3rd… From Out-Thinking … Eyes


  • Cranial Nerve 2 –  “a paired nerve that transmits visual information from the retina to the brain.” 
  • Cranial Nerve 3 – “supplies muscles that enable most movements of the eye and that raise the eyelid and enables the ability to focus on near objects as in reading.”
  • Cranial Nerve 4 – ” a motor nerve that supplies the superior oblique muscle” which controls turning of the eye in the socket, in particular the actions of looking down or towards the nose.
  • Cranial Nerve 6 – “a motor nerve that supplies the lateral rectus muscle of the eye” which controls turning of the eyes outwards, away from the nose.

……………………………….Since my being diagnosed with oblique double vision led me to finally receiving the diagnosis, I found it worthwhile to wade through the voluminous amount of goblty gook/geek speech. What I found fascinating was the reference to visual acuity, because back over 20 years ago I participated in something called applied kinesiology (muscle testing). Then a day came that I could no longer trust the answers I got. Various people came to the same conclusion… my polarity was reversed. Those same people told me how it could be made right. BUT traditional efforts failed to right my polarity. Then a doctor deduced… through muscle testing, that my problem was related to visual acuity. He said, “Whatever that is?” Twenty years later, I found the answer. So, does that mean the disease has been progressing in me for 20 years?

Eye and vision problems abound in Parkinson’s Disease, from dry eyes, involuntary closing of the eye lids, to fixed and unfocused eyes. Visual problems that have been strongly correlated with PD include issues with: visual acuity; contrast sensitivity; color vision; motion perception; visual disturbances and hallucinations. Physical and structural changes to the eye and retina have also been found in people with Parkinson’s, as determined by a number of modern eye examination methods. Therapies which involve injecting small amounts of dopamine into the eyeball have proven successful in PD, and strategies based on this are being developed”

After browsing 14 paragraphs of goblty gook… (from the link above… Eye and vision problems)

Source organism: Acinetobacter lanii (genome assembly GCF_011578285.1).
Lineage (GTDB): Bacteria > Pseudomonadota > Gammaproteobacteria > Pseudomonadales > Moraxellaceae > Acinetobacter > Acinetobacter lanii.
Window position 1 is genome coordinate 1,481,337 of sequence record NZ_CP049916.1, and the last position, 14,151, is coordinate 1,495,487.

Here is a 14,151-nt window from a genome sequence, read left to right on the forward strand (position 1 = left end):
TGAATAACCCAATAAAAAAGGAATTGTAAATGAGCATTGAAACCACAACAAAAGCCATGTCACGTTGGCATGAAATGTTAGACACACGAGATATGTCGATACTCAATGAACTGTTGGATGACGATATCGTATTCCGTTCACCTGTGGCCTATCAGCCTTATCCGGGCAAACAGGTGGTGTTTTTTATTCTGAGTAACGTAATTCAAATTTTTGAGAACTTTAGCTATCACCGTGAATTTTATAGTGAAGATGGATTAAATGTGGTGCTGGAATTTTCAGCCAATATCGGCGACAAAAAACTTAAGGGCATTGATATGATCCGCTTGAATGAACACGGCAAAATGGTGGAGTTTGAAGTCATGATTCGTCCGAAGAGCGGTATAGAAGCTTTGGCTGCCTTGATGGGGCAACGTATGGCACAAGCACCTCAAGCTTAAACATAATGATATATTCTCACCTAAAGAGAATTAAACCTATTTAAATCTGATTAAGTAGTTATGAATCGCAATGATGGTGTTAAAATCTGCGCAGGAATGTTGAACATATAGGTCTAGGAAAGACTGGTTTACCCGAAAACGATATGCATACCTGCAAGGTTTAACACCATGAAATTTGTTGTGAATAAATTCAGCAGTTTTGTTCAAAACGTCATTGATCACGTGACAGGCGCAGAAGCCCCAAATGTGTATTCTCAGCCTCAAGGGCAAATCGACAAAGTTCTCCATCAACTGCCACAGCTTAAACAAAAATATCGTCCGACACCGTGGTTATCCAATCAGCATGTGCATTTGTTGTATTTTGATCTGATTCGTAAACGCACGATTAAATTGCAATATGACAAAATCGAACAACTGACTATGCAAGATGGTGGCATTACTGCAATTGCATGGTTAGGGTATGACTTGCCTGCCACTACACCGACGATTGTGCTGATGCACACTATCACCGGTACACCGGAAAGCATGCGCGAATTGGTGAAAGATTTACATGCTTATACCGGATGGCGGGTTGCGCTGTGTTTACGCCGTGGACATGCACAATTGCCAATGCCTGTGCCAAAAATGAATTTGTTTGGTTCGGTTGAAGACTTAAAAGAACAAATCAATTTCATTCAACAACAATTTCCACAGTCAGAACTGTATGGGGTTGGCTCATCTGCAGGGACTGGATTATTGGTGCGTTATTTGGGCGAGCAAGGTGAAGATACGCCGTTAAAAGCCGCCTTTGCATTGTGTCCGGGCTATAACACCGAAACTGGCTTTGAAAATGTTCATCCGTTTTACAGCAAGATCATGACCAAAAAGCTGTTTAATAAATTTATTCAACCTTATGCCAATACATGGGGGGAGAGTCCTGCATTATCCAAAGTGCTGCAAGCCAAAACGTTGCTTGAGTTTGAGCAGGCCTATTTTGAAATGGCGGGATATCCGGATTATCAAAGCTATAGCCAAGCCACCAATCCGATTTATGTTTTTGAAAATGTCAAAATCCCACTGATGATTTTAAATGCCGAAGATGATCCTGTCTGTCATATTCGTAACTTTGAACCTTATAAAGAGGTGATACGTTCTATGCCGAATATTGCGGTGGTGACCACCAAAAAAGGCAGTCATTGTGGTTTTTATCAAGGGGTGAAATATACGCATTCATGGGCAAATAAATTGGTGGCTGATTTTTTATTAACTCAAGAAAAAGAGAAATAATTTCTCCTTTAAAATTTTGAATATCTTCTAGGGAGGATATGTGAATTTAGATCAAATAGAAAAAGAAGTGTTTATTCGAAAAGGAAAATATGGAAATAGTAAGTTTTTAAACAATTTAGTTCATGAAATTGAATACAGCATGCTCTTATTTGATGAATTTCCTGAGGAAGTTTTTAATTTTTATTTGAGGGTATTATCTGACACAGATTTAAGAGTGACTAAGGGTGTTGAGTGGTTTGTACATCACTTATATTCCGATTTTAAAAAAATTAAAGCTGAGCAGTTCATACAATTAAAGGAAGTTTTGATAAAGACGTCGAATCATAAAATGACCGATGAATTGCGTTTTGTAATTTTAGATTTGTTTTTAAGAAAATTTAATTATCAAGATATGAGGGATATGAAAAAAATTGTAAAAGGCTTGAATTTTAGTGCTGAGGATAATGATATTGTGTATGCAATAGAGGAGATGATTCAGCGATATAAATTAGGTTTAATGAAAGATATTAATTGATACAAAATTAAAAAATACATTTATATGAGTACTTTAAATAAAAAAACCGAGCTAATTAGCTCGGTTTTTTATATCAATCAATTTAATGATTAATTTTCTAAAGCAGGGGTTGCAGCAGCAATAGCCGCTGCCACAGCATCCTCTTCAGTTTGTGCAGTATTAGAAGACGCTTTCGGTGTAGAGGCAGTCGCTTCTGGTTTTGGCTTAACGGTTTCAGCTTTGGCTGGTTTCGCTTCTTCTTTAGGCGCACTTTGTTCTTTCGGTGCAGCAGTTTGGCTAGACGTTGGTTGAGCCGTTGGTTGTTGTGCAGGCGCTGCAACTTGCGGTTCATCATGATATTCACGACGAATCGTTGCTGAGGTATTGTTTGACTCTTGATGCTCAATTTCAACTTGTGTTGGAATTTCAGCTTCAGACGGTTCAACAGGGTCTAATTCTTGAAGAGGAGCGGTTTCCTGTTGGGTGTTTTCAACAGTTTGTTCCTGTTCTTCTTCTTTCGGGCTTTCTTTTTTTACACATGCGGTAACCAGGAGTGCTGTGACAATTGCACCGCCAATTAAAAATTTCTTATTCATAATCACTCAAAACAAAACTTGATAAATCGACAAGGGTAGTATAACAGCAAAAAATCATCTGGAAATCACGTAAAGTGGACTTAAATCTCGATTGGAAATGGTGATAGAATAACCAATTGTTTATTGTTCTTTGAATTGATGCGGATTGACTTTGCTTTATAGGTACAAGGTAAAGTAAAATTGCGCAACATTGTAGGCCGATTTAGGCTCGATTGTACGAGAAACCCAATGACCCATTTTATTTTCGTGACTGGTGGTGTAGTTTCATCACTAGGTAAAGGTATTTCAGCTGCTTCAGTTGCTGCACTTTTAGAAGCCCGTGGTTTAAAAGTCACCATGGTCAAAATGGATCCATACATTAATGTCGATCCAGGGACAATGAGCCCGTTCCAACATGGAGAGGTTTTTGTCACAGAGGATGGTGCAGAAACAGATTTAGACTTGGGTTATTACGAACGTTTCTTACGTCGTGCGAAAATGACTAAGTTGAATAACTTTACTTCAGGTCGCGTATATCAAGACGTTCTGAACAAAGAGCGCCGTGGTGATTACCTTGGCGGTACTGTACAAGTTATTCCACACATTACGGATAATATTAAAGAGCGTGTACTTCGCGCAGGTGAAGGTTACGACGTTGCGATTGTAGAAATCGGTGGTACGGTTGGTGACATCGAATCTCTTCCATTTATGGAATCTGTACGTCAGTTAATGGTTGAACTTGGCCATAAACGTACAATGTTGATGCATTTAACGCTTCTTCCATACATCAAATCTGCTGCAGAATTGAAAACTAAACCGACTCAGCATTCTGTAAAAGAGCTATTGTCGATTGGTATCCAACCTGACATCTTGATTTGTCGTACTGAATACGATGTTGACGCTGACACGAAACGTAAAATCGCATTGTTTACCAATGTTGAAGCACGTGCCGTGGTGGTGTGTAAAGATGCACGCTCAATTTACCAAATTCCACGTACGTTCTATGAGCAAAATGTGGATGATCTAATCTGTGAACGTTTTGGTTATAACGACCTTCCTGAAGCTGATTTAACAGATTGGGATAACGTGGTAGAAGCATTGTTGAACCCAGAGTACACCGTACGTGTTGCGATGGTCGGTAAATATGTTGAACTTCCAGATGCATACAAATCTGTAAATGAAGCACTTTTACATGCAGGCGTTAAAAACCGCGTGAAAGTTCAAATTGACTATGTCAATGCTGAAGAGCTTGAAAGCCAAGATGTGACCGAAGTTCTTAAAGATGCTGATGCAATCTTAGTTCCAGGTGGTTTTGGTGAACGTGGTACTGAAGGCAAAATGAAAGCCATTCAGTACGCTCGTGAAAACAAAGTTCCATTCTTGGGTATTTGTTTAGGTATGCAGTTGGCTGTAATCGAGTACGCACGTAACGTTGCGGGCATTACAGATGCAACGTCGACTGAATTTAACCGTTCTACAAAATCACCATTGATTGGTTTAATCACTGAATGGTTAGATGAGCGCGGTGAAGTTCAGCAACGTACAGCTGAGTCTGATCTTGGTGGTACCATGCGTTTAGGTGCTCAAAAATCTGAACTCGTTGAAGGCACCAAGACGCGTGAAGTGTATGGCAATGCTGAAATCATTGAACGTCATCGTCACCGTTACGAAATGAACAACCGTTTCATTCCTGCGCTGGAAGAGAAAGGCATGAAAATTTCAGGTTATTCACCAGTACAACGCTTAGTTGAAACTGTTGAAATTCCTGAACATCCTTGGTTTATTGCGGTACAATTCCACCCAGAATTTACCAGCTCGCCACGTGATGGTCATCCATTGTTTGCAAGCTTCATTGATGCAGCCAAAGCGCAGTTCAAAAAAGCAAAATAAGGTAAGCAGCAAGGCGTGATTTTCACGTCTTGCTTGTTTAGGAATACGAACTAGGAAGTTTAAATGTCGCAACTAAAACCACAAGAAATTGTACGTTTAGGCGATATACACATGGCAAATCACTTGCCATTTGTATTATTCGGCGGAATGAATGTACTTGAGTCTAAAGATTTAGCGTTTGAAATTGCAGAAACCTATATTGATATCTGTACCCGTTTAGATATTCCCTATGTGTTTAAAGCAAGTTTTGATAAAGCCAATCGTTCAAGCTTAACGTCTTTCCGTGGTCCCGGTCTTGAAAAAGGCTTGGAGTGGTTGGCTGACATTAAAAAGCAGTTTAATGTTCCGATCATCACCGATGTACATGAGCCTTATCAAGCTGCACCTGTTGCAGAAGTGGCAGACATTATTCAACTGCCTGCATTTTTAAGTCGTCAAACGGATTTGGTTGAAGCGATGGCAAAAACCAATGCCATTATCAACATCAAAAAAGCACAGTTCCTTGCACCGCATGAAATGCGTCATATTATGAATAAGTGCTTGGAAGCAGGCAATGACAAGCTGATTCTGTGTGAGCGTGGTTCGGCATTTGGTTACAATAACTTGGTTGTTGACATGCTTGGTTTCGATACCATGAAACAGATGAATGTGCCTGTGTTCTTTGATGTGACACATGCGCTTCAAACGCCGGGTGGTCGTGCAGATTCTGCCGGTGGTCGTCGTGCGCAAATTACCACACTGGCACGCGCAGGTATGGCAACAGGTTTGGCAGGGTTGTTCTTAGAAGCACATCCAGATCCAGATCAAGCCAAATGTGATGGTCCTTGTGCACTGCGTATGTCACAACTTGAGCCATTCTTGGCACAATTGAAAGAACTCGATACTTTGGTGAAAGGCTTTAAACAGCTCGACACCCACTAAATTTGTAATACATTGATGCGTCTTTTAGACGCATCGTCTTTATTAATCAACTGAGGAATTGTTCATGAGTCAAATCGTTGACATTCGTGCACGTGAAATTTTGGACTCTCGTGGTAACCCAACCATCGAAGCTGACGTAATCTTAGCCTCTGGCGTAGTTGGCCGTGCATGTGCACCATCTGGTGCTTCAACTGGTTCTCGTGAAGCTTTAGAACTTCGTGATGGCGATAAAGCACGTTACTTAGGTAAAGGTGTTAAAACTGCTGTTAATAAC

“Appreciation of the multiple sites of, for instance, contrast modulation is vital if we are to localize Parkinson’s disease-specific alterations in such processing to the anterior or posterior visual system.”

(and after another 7 large paragraphs of goblty gook) … “In other words, dopamine is a chemical messenger for light adaptation, promoting the flow of information through (neurons in the retina) cone circuits while diminishing that through rod circuits.”

(and after an additional 6 paragraphs of goblty gook) addressing Visual Acuity … “in generating a working hypothesis for the role of dopamine in the retina and the subsequent changes seen in Parkinson’s disease.”

(2 p goblty) “As temporal frequency increases, contrast becomes more difficult to perceive, resulting in flicker fusion, the point at which the stimulus appears not to change at all.”….. “Hence, at least from a retinal perspective, visual acuity and contrast sensitivity will depend not just on ‘optical’ factors … but also on ‘neural’ factors.” 

“There can be little doubt that dopaminergic deficiency plays an important role in retinal function, as seen in Parkinson’s disease.”…

Contrast sensitivity is vital for a range of day-to-day activities and diminished contrast sensitivity has been implicated in falls, difficulties in reading and driving performance, as well as with activities of daily living.” further more “Parkinson’s disease patients with visual hallucinations had significantly worse contrast sensitivity than those without hallucinations, suggesting a putative role for retinal dysfunction in the development of visual complications in Parkinson’s disease.”….

Deficits in colour vision in Parkinson’s disease are also well documented and suggest involvement of different colour-opponent pathways in the disease process.”….

“In addition to changes in visual acuity and contrast sensitivity, perception of motion is also affected in Parkinson’s disease.”…. “However, group differences persisted for measures of visual speed of processing and alternative measures of visual attention, supporting a cortical contribution to such perceptual disturbances as well.”…

In conclusion… “A better appreciation of how structural disease of the eye contributes to disability in Parkinson’s disease is overdue, particularly as effective treatments exist for many of the concomitant ocular disorders that may contribute to visual symptoms in Parkinson’s disease. Successful intervention therefore offers the prospect of improvements in the quality of life of Parkinson’s disease patients and their carers.”